First, it was the Squad. Now, it seems, we have the Plastics.

I’m referring to the four-way kerfuffle that began when Rep. Lauren Boebert (R-Colo.) made an anti-Muslim remark about Rep. Ilhan Omar (D-Minn.). Then Rep. Nancy Mace (R-S.C.) tweeted her disapproval of Boebert, which prompted the inimitable Rep. Marjorie Taylor Greene (R-Ga.) to defend Boebert by smearing Mace as “the trash in the GOP conference.”

Well, dang, ya’ll, what’s in the ladies-lounge coffee over there? With all the teeth-baring and chain-yanking, somebody must have spiked it with testosterone. Before you know it, they’ll be wearing animal headgear and breastplates and breaching the U.S. Capitol.

The Squad, you’ll recall, was the name given initially to four super-left Democratic women elected to the House in recent years: Omar, Alexandria Ocasio-Cortez of New York, Ayanna Pressley of Massachusetts and Rashida Tlaib of Michigan. All are women of color and two, Omar and Tlaib, are Muslim, which may partly explain, but does not in any way excuse, why Boebert and Greene refer to them as the “Jihad Squad.”

One needn’t be a great wit to create a nickname, but being witless is surely helpful to hurling racial and religious insults. As to the latter, Boebert and Greene proudly excel.

Which brings us to the Plastics, the infamous high school clique in the 2004 movie, “Mean Girls,” about a bunch of bullying young women in high school. The Twitter war that evolved among Boebert, Greene, Mace and Omar has all the markings of chick cliques gone wild. I wish it weren’t so, but what else to make of such underage behavior by some of the nation’s most visible females?

I suppose we could call it embarrassing, though there’s no evidence that anyone but us bystanders has suffered so much as a flushed cheek.

To think that the Republican Party was once home to greats such as Sen. Margaret Chase Smith of Maine. Among other achievements, she was the first public figure to challenge Wisconsin Sen. Joseph McCarthy’s anti-communist fearmongering in her 1950 “Declaration of Conscience” speech. Just imagine, if we still can.

That said, today’s four gladiators aren’t equally errant in the ways of manners and protocol. Omar was the victim of more than one inexcusable racist, Islamophobic attack by Boebert. The first came when Rep. Paul A. Gosar (R-Ariz.) tweeted an anime video showing him stabbing Ocasio-Cortez in the neck. As the House considered censuring Gosar for his appalling judgment, Boebert tried to defend the indefensible, saying that stripping Gosar of his committee assignments would be unfair since Omar “the Jihad Squad member from Minnesota” sits on the Foreign Affairs Committee “while praising terrorists.”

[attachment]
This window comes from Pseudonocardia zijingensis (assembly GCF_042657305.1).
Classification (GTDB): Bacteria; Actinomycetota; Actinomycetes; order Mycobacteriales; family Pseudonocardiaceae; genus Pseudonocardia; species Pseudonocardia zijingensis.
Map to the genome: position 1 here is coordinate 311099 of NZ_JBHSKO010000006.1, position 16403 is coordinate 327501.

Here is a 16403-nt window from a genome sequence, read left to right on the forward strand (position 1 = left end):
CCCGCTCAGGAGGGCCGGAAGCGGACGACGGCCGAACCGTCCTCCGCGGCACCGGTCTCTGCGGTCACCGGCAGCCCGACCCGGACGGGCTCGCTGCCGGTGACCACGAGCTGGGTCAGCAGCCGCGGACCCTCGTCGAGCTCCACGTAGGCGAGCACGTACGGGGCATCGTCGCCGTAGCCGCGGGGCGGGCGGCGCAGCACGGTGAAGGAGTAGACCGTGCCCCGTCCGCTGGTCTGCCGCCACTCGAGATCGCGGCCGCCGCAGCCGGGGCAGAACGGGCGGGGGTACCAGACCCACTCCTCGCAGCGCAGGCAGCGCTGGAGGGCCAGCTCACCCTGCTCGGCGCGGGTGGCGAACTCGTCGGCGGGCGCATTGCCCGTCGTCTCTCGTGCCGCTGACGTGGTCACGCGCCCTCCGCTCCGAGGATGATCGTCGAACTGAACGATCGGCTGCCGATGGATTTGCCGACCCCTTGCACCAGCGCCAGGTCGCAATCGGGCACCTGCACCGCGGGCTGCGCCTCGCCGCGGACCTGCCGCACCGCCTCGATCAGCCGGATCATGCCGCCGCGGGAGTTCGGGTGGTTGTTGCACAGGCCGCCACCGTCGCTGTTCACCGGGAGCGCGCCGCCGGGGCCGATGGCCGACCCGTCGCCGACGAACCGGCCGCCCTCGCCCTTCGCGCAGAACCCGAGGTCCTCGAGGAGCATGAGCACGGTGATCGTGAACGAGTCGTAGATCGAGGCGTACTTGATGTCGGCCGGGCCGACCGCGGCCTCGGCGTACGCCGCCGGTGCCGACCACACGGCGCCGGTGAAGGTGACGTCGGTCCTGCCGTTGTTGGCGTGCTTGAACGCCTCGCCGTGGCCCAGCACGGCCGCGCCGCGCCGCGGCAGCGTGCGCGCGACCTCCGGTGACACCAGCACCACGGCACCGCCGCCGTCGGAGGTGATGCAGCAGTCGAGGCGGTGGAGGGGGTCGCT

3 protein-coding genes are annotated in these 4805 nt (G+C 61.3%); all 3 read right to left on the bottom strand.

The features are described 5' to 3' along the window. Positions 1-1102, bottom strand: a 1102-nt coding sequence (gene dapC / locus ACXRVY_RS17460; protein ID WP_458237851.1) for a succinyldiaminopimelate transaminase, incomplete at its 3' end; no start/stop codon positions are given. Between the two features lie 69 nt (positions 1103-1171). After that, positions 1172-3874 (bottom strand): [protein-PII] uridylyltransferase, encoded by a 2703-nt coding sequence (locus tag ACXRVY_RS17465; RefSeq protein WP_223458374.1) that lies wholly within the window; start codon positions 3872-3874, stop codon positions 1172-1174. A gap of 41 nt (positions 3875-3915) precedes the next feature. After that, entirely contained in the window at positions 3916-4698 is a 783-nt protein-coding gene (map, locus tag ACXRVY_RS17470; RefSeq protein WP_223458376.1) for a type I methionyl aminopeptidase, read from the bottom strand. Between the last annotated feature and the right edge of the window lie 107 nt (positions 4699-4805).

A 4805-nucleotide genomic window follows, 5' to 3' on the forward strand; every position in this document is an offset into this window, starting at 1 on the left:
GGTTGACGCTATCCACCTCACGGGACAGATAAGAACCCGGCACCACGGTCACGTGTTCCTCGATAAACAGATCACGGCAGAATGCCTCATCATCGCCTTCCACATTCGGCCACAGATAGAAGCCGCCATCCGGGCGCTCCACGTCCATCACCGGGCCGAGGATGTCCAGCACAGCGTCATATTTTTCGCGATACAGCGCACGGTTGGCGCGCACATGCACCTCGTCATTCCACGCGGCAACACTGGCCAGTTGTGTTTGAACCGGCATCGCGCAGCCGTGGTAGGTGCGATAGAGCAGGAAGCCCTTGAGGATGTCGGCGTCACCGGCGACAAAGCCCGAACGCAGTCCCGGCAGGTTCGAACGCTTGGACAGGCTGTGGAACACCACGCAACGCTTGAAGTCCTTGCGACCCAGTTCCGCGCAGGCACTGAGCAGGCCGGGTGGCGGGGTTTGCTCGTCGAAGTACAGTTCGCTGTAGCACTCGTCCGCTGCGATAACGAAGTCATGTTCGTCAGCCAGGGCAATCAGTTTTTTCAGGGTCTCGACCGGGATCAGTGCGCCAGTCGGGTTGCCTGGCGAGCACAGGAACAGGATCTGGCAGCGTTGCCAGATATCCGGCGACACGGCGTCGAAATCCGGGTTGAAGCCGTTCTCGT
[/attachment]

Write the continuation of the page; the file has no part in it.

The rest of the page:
Logic and decency are not, shall we say, her strong suits.

Later, Boebert told a story at a private event about boarding an elevator when a Capitol police officer came running toward her. When Boebert realized Omar was standing nearby, she quipped to the officer: “She doesn’t have a backpack, we should be fine.”

Mace, who might have kept her heels glued to the high road, then entered the fray to defend Omar following Boebert’s tasteless elevator remark. But you know what they say: Never wrestle with pigs. They have more experience in the mud and, besides, they like it there.

So along came Greene, no slouch in the mudslinging department. A devout Trumpian, she alternately praised the former president and called Mace “the trash of the GOP conference.” Those would be fighting words without what happened next, but it got far worse. Greene accused Mace of not being a true conservative because, she claimed, Mace is “pro-abort.”

Whoa, whoa, whoa, wait. What?

Greene’s lucky she escaped with a mere counter-tweet from Mace instead of something more fitting a woman who was the first female graduate of the Citadel. Mace is, indeed, pro-life with exceptions for rape and incest, perhaps because she is, herself, a rape survivor.

Then something rather splendid happened. Greene tweeted at Mace, “your out of your league.” Mace simply tweeted back the correction: “*you’re.”

Anyone who will plant a flag for “you’re” instead of “your” as a contraction of “you are” has my undying admiration and loyalty. (I have a cartoon in my office in which a smart dame says to her courtier: “You had me at you’re.”)

Suffice to say, the “conversation” devolved from there, or, depending on one’s point of view, became even more delicious. Mace ended the exchange (for now) with “Bless her f------ heart,” which is clear enough, but usually expressed more modestly by Southerners as simply “Bless her heart.”

Bless all their little hearts, I say, and the wee spirits that guide their fingers across keyboards in a land called Twitter.

May they all receive a biography of Margaret Chase Smith as a gift for the holidays, and may they begin their New Year’s resolutions accordingly.